TransparencyCamp – My Thoughts The Day Before…

So… tomorrow, I’m attending TransparencyCamp here in Washington, DC. It’s going to be a convening of the tribe of people who’re interested in sharing “knowledge on how to use new technologies to make our government transparent and meaningfully accessible to the public.”

Now more then ever our federal government needs Transparency. Yesterday, President Barack Obama presented us with his $3.55 trillion dollar spending plan for 2010. *gulps* That’s a lot of money. Thats an incomprehensible amount of money.

If we’re going to be forced to accept this radical increase in the size of government then bureaucrats need to go out of their way to forge a new relationship of trust with the American people. If they’re going to ask for all this money, they need be reporting back to me on a regular basis about what they’re doing with it and what kind of return we’re getting.

These are the discussions that I’m hoping will be had this weekend at TransparencyCamp. I hope that the organizers are able to attract more then just the advocates and the thought leaders. They need to bring the decision makers to the table. That’s the only way we’re going to get change. Let’s get some people to lay it on the line and start making and announcements and commitments to making this happen, otherwise it’s just an intellectual exercise.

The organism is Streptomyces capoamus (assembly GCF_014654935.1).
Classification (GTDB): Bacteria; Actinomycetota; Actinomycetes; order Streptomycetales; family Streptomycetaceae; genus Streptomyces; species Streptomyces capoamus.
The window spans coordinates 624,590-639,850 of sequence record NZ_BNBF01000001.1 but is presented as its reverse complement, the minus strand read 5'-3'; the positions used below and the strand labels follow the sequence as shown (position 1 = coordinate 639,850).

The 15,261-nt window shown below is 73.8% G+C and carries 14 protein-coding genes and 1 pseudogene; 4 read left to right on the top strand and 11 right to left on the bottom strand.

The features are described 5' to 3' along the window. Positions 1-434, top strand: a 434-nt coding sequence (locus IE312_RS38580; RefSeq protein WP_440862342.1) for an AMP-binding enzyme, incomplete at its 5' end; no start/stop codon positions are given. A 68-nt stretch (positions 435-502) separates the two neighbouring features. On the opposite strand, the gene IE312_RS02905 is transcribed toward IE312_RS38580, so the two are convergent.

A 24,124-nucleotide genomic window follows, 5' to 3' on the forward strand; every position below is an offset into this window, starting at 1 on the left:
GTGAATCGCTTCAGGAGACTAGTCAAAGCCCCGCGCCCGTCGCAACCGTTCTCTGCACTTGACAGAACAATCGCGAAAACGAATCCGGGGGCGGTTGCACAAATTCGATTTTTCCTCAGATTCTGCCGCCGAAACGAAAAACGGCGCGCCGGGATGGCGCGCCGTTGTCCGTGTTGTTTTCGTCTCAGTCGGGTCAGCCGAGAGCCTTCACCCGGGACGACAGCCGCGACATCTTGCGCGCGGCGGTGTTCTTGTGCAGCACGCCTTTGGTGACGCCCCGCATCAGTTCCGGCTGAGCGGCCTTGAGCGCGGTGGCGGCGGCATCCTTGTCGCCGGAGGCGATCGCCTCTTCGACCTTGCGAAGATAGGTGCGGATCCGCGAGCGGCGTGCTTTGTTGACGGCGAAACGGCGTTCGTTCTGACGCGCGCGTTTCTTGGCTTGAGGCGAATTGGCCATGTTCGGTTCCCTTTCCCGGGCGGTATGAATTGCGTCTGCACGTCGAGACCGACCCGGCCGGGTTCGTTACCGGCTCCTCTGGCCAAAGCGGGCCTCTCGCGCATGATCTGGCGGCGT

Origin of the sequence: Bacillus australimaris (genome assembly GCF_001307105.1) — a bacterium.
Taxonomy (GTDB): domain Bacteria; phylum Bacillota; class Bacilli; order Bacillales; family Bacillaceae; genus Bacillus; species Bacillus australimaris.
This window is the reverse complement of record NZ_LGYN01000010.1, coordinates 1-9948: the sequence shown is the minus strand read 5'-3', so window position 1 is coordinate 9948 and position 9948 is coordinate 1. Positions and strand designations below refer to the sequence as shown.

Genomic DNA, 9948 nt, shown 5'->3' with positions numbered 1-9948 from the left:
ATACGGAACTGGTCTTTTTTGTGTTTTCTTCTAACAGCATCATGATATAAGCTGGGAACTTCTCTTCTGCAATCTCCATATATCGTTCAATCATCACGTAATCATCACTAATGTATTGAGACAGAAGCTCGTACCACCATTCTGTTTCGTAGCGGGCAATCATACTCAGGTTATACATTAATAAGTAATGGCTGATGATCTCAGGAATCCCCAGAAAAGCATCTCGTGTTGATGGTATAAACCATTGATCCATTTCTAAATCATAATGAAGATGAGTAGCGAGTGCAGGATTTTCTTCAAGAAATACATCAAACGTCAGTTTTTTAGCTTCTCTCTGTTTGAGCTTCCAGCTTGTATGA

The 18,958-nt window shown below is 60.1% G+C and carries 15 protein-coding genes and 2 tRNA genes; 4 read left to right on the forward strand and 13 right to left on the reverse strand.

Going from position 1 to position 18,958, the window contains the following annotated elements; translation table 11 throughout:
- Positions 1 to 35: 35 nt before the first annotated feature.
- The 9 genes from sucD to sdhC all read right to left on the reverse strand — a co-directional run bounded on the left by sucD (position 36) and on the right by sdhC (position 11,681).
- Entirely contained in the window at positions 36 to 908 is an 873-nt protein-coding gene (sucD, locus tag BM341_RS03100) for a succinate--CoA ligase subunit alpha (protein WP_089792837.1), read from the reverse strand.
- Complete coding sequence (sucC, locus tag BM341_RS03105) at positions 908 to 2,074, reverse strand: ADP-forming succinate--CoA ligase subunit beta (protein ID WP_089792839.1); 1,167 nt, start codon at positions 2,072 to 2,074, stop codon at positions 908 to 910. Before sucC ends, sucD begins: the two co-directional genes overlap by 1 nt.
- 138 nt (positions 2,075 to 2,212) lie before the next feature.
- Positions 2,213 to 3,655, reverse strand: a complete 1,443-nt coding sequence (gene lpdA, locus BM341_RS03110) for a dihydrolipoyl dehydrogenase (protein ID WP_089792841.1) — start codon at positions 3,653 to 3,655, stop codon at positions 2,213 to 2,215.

Will you be at TransparencyCamp this weekend? If so, drop me an e-mail. I’d love to meet up. – justin@clearspring.com


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5 thoughts on “TransparencyCamp – My Thoughts The Day Before…”

  1. The operative word is “trust.” I don’t think there has been any type of trust relationship between our government and the citizenry in any of our lifetimes

  2. Les, right on! What concerns me is that, based on what you hear and read about in the news, the government has given me very little reason to trust it. I’d much rather see that the government is doing good things with what it has before asking me for more. It’d be like a 12 year old asking their parents for an increase in the allowance right after spending all the money on pop rocks and bubble gum.

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